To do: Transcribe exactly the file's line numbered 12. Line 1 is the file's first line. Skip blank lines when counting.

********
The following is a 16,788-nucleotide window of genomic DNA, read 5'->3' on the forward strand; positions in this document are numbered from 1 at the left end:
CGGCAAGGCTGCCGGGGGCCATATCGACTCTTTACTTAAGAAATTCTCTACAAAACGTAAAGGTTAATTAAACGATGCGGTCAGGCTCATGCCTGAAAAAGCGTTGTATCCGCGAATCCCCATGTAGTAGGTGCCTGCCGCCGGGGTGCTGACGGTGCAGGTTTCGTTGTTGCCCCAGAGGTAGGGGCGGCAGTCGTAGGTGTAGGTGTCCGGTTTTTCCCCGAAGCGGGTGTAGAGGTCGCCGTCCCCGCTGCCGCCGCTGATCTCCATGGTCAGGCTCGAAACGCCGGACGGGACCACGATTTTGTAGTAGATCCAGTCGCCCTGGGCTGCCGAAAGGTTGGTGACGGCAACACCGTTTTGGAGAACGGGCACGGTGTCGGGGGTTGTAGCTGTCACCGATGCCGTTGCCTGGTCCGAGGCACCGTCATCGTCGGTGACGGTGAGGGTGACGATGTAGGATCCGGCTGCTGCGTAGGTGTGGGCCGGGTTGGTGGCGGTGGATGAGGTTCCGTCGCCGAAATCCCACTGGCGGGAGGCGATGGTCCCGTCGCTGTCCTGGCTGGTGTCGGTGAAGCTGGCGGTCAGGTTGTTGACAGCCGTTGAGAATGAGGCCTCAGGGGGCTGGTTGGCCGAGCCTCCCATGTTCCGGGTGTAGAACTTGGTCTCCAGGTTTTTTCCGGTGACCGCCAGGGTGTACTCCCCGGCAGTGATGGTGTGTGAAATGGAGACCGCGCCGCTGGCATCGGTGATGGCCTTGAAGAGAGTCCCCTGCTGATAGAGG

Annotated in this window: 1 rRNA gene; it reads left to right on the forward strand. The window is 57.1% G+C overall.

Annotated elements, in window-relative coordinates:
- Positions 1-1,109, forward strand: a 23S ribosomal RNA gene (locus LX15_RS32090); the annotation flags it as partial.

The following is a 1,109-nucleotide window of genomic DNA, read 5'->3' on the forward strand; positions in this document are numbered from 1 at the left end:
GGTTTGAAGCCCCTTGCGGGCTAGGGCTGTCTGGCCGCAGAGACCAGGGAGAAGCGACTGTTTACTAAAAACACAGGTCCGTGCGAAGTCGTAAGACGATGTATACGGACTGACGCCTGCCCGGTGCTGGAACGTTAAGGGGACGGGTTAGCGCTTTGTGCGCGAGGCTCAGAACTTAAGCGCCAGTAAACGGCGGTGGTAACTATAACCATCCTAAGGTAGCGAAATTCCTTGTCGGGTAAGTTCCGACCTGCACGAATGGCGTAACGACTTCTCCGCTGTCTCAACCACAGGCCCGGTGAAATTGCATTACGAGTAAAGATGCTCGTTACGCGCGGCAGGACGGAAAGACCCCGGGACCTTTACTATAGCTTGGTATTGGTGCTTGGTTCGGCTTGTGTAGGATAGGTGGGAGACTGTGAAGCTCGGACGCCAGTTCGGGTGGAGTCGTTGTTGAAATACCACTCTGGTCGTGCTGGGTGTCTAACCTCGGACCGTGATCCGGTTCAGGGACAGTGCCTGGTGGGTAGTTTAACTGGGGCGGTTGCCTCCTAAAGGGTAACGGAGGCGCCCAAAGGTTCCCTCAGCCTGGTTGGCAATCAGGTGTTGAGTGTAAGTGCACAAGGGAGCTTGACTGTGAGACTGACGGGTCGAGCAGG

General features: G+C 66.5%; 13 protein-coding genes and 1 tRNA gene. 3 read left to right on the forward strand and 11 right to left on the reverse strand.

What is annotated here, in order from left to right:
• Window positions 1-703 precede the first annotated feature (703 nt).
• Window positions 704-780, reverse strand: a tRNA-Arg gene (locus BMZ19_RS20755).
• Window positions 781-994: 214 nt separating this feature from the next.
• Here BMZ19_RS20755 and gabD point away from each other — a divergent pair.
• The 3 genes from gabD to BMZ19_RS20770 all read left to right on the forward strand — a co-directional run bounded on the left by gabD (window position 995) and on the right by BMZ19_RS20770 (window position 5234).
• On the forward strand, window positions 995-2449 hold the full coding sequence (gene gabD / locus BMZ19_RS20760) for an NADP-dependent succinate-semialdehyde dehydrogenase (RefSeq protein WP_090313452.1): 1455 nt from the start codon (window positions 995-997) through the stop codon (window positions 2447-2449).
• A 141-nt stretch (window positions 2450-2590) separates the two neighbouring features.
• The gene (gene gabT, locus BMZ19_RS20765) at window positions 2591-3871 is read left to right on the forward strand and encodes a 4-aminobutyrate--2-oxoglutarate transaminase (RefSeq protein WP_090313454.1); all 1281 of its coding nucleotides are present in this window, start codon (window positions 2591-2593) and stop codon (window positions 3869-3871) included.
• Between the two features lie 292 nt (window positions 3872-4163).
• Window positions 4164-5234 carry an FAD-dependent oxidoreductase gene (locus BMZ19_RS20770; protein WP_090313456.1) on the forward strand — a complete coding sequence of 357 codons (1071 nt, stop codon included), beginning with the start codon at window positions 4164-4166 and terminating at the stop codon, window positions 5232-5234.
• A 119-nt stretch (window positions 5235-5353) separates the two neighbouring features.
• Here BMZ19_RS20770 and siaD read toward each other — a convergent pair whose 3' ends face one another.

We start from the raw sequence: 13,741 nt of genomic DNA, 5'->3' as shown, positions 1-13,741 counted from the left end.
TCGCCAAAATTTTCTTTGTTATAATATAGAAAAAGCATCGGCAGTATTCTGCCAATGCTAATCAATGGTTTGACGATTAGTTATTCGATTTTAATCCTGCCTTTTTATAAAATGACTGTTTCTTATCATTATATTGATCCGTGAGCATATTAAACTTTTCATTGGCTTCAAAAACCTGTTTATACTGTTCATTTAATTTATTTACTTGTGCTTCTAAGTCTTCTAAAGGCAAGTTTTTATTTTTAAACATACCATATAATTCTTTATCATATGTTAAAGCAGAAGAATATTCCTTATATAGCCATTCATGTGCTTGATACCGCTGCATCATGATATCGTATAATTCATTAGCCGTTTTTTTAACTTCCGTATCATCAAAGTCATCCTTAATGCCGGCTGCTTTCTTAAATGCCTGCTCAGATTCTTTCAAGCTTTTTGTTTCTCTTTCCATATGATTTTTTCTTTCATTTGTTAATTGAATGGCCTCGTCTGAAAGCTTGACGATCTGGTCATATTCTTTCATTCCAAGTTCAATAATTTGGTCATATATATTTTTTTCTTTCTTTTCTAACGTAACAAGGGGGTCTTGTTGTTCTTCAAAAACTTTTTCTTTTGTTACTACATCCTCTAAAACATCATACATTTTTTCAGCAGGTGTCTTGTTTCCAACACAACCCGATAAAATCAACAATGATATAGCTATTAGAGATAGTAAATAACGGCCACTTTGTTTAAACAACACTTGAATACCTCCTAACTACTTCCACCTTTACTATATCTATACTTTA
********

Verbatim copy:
• Window positions 781-994: 214 nt separating this feature from the next.